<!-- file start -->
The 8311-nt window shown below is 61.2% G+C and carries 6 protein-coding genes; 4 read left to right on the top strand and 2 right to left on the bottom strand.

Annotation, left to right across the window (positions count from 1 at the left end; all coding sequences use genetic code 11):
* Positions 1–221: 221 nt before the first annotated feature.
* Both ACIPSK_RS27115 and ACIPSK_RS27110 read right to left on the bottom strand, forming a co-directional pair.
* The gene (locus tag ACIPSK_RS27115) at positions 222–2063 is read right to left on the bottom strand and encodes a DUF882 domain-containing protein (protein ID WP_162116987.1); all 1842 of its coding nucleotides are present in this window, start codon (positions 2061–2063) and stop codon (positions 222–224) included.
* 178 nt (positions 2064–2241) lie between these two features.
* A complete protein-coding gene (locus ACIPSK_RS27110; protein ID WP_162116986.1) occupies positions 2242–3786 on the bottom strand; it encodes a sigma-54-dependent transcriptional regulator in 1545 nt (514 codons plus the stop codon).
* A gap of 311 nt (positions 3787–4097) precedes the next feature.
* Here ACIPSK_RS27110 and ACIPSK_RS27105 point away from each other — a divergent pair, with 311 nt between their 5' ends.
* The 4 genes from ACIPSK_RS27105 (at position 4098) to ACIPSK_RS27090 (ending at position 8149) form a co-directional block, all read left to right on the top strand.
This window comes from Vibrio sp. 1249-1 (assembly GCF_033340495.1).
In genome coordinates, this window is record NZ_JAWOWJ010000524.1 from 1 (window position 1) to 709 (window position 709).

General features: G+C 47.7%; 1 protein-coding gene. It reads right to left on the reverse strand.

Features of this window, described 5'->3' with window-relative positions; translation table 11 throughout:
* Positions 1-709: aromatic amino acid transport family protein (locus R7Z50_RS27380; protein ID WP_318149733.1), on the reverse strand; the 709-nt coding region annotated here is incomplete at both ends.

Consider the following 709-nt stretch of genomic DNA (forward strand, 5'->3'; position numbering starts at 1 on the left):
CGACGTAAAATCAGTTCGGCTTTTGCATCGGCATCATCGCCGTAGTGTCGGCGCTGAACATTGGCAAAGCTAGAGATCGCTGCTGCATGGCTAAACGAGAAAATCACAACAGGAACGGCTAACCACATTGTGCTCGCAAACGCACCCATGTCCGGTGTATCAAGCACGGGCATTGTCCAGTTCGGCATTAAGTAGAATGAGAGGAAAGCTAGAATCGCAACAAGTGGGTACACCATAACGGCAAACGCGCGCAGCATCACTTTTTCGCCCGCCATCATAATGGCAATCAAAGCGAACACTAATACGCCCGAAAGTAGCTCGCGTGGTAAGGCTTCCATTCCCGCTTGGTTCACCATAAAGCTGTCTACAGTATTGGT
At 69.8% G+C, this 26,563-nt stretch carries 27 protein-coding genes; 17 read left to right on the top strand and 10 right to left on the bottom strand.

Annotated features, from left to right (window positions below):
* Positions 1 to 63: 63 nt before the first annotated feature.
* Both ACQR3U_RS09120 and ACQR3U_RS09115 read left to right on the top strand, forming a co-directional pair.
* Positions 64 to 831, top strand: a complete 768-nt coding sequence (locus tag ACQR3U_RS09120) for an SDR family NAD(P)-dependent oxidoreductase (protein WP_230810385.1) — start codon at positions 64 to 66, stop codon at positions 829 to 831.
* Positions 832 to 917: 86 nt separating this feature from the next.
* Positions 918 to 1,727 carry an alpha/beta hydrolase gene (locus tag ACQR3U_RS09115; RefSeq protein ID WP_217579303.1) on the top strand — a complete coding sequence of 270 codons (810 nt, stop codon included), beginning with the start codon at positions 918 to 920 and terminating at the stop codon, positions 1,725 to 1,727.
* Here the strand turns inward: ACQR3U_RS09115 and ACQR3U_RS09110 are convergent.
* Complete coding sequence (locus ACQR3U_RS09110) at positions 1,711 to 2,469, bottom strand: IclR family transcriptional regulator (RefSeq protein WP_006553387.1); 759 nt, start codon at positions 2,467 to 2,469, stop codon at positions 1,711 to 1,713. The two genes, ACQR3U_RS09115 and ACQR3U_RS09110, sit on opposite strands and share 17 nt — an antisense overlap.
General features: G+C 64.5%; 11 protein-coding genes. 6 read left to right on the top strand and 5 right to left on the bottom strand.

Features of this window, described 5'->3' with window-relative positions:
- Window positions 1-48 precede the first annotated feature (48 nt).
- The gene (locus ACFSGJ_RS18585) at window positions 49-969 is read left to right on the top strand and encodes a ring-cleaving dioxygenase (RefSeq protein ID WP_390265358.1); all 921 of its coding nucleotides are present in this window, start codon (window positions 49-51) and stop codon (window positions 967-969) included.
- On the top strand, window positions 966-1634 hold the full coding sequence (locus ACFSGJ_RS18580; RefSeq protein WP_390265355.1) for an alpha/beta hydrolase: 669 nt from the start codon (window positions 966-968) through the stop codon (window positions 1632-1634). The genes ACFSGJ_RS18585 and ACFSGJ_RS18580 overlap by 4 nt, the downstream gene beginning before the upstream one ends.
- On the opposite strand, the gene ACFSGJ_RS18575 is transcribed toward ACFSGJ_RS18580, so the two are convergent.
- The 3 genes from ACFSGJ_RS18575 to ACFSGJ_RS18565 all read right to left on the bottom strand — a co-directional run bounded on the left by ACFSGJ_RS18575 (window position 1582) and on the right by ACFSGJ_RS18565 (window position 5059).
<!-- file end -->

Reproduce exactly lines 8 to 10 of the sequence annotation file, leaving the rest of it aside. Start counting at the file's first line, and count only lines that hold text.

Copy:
* A gap of 311 nt (positions 3787–4097) precedes the next feature.
* Here ACIPSK_RS27110 and ACIPSK_RS27105 point away from each other — a divergent pair, with 311 nt between their 5' ends.
* The 4 genes from ACIPSK_RS27105 (at position 4098) to ACIPSK_RS27090 (ending at position 8149) form a co-directional block, all read left to right on the top strand.